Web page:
Edward Said, Imperialist
The hegemonic impulse of post-colonialism.
Oct 8, 2001, Vol. 7, No. 04 • By STANLEY KURTZ
CONSERVATIVES HAVE BEEN RAILING AGAINST the leftist takeover of the academy for a generation, with little to show for their efforts. A scholarly attack on Jane Austen for her unwitting complicity with British imperialism in Mansfield Park is, after all, unlikely to stir public outrage. But what about being told that more than 5,000 New Yorkers are dead for their unwitting complicity with American "imperialism"?
This latter piece of political and moral lunacy has cropped up in more campus discussions than one can count, infuriating decent conservatives and liberals alike. What’s interesting is that the apologias for the World Trade Center destruction are more intimately connected with the assault on Jane Austen than you might think.
Step away from your television set and into the groves of academe and you will learn from distinguished scholars that the terrorist attack on America is our own fault, the ripe fruit of this country’s imperial hegemony. That, at any rate, is the view of the campus left, nowhere more powerful than in the host of humanistic disciplines that sponsor studies of the Middle East, South Asia, China, and Africa. And when it comes to the study of the world outside the West, the man to whom the campus left turns for guidance is Edward Said, the same literary critic who devised that critique of Jane Austen.
The public knows Edward Said as the most prominent American supporter of the Palestinian cause, the onetime confidant of Yasser Arafat (until Arafat’s "capitulation" to the peace process), who was famously and incongruously photographed—a Columbia professor in southern Lebanon—hurling a rock at a guardhouse on the Israeli border. But Said’s real influence has been as the founder of "post-colonial theory," arguably the dominant intellectual paradigm in those sections of the academy dedicated to the study of non-Western cultures.
A past president of the Modern Language Association, Said has primarily influenced departments of literature and languages, but the reach of post-colonial theory extends also to "area studies" and to the social sciences, especially departments of anthropology. Not only is post-colonial theory pervasive at the likes of Said’s Columbia, but even on a once traditionalist campus like the University of Chicago, the study of non-Western cultures is arguably now shaped more by post-colonial theory than by any other single paradigm.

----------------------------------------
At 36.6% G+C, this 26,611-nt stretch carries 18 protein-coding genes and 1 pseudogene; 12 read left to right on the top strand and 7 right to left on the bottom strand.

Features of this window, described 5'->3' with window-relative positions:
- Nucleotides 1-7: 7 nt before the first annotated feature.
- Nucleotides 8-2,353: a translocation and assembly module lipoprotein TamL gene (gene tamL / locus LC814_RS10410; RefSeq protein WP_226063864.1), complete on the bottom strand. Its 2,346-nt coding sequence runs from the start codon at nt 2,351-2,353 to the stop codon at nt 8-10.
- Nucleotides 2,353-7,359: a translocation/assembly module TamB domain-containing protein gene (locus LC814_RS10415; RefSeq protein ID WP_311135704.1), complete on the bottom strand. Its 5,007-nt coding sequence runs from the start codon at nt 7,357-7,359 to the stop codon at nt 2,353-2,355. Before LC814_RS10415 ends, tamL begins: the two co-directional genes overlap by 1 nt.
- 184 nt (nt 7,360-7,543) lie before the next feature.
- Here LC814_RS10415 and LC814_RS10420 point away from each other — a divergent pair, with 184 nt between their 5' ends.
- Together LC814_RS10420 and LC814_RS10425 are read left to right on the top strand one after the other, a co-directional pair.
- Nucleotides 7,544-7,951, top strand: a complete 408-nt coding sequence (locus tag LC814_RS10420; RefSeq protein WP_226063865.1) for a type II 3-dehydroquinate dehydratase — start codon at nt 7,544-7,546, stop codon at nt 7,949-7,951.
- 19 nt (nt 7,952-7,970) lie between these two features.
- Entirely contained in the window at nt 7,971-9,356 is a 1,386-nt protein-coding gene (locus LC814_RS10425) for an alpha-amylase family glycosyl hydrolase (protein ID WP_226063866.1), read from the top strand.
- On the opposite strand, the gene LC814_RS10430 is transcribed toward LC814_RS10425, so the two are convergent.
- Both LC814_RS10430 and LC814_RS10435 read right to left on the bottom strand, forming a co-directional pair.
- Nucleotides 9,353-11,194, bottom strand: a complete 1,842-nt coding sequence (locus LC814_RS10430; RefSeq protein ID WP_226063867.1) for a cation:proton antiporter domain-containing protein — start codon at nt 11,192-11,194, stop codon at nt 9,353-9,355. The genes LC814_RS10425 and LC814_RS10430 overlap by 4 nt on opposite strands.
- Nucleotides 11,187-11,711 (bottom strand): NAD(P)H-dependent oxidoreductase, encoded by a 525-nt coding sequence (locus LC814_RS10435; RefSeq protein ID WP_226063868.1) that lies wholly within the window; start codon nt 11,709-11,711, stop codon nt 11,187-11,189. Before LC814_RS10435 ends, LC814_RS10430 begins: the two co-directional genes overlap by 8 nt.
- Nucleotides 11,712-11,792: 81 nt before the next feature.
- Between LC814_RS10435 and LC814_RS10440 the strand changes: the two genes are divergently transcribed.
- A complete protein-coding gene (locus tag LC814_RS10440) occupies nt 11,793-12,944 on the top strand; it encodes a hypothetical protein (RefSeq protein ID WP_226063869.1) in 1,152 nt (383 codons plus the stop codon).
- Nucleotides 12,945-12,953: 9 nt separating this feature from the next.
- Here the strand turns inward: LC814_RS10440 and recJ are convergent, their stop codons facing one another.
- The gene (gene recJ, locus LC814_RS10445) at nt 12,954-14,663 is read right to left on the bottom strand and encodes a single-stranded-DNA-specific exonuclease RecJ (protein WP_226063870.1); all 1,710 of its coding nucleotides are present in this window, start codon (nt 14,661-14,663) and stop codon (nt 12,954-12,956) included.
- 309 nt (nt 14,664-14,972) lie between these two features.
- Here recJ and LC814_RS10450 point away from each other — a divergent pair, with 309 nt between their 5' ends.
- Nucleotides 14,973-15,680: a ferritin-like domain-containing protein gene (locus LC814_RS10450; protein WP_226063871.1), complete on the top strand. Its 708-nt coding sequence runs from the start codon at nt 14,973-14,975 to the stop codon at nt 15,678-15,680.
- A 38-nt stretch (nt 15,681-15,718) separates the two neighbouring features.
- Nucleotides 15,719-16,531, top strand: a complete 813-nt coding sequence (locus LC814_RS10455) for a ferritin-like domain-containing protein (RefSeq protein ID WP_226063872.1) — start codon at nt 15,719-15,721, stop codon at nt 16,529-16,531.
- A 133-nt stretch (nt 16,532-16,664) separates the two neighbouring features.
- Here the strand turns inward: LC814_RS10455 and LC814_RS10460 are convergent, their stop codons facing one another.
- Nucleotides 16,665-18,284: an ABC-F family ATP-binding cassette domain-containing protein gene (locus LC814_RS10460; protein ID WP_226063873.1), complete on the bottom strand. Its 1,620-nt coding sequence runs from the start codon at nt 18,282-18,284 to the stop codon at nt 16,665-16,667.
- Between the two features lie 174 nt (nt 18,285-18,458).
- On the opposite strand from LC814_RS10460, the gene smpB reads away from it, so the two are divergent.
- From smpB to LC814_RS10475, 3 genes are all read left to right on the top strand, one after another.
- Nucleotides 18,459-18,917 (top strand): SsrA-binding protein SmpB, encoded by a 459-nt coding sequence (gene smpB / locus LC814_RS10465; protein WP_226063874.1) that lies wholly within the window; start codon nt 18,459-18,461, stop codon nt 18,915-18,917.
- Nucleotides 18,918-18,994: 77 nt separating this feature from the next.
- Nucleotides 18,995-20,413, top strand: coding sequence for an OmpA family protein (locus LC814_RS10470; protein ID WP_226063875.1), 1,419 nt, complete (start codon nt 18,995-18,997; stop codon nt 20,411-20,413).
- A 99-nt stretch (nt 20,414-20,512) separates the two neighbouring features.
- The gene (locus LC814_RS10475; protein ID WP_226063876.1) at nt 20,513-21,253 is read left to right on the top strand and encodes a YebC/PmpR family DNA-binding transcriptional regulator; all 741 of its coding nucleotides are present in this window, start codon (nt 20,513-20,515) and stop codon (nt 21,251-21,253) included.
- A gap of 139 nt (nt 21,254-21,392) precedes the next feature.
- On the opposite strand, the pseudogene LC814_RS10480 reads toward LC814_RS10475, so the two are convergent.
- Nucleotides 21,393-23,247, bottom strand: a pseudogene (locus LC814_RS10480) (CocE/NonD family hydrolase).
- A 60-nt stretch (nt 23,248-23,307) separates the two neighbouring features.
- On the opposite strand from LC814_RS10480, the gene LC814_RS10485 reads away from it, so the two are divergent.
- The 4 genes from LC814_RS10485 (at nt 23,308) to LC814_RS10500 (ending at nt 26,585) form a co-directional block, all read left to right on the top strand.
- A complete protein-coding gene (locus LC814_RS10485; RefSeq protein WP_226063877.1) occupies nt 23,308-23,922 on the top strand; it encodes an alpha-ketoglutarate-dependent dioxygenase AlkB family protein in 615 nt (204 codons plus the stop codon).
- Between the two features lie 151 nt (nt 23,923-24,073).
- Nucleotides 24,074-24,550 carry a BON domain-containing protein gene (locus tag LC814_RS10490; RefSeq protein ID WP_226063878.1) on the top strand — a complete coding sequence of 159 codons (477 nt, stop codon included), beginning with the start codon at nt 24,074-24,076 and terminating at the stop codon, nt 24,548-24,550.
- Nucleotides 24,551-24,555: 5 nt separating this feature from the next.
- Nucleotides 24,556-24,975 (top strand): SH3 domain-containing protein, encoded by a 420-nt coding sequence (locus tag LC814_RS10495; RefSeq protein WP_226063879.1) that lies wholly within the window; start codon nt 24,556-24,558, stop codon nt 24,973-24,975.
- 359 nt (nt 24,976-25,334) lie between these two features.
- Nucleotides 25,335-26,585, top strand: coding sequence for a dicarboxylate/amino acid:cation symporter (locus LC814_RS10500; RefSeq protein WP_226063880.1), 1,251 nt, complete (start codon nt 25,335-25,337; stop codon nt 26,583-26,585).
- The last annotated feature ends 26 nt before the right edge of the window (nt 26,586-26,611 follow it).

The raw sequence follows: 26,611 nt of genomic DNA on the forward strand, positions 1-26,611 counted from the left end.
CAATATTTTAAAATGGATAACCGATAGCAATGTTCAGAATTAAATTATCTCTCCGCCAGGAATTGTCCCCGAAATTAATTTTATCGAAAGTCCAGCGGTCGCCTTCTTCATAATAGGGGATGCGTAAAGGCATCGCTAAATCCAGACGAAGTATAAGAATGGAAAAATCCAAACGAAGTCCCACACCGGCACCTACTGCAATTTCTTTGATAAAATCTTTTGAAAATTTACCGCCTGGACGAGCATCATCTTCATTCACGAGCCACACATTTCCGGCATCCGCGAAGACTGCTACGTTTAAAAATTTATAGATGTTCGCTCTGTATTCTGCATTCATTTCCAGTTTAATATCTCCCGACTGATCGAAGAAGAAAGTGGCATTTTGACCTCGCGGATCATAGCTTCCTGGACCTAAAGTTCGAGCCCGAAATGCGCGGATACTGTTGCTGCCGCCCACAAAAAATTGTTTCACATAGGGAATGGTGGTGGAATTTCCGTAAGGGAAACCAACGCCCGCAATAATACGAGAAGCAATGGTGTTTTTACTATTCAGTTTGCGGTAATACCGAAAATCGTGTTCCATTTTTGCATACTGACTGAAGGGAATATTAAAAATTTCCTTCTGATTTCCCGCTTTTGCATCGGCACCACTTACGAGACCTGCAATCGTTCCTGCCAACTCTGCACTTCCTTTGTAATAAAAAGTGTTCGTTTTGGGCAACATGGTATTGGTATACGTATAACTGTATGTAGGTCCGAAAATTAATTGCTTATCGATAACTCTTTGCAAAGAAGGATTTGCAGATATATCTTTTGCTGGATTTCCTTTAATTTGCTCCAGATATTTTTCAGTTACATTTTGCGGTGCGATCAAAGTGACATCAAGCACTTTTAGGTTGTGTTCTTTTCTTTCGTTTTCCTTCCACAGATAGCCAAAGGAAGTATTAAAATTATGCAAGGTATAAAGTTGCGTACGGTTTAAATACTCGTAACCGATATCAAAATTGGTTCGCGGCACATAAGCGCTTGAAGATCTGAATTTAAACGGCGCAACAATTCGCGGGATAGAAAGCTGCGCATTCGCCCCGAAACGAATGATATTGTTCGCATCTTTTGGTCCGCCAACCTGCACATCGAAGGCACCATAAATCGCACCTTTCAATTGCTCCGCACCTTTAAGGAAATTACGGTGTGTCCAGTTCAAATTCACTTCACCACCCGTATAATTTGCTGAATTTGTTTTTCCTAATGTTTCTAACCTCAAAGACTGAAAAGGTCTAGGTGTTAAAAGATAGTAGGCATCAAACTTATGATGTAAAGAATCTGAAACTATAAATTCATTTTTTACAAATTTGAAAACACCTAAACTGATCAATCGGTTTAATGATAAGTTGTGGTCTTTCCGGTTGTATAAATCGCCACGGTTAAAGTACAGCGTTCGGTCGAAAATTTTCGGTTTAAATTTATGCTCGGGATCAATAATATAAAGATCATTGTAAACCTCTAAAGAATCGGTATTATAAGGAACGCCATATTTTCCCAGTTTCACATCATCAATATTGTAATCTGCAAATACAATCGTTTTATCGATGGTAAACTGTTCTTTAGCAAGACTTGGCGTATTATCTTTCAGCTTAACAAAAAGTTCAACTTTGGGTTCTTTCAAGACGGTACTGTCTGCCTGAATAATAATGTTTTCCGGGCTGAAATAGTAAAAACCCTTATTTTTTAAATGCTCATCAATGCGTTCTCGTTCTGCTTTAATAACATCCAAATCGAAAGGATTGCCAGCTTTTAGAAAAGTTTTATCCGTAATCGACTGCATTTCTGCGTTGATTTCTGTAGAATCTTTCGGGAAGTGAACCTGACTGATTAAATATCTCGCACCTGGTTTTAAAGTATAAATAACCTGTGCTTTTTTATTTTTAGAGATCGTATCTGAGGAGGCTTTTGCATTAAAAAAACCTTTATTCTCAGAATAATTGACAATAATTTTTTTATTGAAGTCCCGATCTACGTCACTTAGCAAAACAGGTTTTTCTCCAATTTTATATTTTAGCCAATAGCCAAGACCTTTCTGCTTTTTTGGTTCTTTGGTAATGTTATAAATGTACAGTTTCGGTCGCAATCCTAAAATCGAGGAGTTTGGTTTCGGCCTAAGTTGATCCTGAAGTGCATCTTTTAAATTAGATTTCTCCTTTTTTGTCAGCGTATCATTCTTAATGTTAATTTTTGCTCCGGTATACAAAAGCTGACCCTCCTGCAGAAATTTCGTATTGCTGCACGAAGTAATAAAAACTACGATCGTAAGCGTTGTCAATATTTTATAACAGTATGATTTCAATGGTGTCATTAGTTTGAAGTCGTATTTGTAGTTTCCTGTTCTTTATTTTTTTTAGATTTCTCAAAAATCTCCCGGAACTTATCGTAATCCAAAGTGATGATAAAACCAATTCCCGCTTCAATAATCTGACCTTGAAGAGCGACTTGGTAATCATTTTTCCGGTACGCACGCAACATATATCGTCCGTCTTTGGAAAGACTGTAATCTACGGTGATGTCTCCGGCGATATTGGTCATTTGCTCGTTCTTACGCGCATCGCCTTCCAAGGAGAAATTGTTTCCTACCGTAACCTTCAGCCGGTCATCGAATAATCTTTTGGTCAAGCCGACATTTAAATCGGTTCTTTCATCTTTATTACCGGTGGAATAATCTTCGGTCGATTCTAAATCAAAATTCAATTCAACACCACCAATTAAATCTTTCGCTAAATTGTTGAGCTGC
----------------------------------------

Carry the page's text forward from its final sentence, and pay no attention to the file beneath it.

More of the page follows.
At a stroke, Said’s 1978 book Orientalism created post-colonial theory. Drawing on the work of French post-structuralist Michel Foucault, and taking aim at the traditional liberal understanding of the humanities, Orientalism is built upon the supposition that there is no such thing as disinterested knowledge, that all knowledge is contaminated by its entanglement with power. It follows that all Western knowledge of, say, the Middle East or South Asia must wittingly or unwittingly serve the purposes of imperialist (or present-day "neo-imperialist") domination.
Said has a field day in Orientalism raking over outdated European accounts of cultural primitivism and religious ignorance in colonial domains. The simplistic and demeaning depictions of the Orient favored by the European colonists, Said plausibly claims, served as rationalizations for European rule. The colonial powers could only justify their civilizing mission by portraying their charges as ignorant savages.
But the cleverest twist in Said’s theory is his claim that even the most sophisticated and respectful Western accounts of foreign cultures are actually tools of imperialist oppression. Just by treating Islamic societies as different from the West, scholars commit an act of highhanded condescension. The insinuation hiding behind even the most respectful study of cultural difference, Said claims, is that the people who practice exotic customs, however intriguing or complex they may be, are sufficiently irrational as to be unfit to rule themselves.
So the Western scholar gets it coming and going. Say something nice about other cultures, and you’re an evil imperialist; say something nasty, and you’re worse. Although Said tries to deny it, the upshot of his theory is that no Westerner, at any time or place, is capable of attaining fair or truthful knowledge of a non-Western culture. Of course that view implicates Said in exactly the sort of stereotyping he decries.
And as one of Said’s few critics in the academy, Princeton professor Bernard Lewis, points out, Said never successfully establishes the supposed connection between Orientalist knowledge and Western colonial power. German scholars, for example, were leaders in the European study of the Orient, yet the Germans had no empire in the area. Said even resorts to backdating Western colonial expansion to make it appear to coincide with the much earlier development of scholarship on the East.